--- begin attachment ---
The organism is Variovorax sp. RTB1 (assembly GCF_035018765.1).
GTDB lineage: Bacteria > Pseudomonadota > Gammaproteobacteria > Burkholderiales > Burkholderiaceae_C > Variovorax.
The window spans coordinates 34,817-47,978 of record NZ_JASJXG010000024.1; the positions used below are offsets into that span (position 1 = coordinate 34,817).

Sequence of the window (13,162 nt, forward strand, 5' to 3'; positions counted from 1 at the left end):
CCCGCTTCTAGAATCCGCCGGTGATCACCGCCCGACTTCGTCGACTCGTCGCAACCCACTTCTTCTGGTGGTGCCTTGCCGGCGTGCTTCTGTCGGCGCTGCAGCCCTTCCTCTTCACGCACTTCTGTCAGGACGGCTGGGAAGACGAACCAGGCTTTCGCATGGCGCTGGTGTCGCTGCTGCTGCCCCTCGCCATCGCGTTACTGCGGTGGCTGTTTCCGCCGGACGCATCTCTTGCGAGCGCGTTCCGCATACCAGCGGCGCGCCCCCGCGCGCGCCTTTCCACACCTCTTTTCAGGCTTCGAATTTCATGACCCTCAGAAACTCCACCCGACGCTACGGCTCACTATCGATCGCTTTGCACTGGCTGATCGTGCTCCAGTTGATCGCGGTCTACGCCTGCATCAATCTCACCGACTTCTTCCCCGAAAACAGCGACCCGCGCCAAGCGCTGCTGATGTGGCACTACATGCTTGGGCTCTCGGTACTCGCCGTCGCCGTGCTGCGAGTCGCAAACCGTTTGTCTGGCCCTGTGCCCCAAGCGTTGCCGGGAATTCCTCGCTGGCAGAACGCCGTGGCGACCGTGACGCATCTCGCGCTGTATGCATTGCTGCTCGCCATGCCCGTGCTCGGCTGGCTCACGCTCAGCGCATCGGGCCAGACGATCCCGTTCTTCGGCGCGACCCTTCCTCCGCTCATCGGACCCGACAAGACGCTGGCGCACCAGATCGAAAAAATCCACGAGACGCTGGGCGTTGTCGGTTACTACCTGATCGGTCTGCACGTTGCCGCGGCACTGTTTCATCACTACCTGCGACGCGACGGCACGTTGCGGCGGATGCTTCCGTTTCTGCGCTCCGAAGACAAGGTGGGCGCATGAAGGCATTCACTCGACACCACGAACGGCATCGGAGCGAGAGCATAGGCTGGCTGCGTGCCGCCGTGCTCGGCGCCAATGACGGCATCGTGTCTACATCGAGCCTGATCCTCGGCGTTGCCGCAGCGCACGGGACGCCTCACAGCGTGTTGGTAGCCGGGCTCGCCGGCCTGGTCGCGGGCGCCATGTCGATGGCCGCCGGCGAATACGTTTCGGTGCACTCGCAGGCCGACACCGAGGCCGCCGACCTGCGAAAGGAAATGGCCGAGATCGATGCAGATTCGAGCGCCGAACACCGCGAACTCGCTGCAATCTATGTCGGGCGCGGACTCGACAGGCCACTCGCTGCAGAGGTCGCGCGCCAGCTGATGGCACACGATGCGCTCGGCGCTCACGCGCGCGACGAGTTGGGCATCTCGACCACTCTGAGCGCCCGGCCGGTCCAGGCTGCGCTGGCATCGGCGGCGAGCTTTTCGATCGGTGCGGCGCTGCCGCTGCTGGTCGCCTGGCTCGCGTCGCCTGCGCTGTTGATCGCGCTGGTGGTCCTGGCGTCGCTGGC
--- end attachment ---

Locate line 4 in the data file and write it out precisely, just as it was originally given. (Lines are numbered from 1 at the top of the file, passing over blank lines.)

Sequence of the window (13,162 nt, forward strand, 5' to 3'; positions counted from 1 at the left end):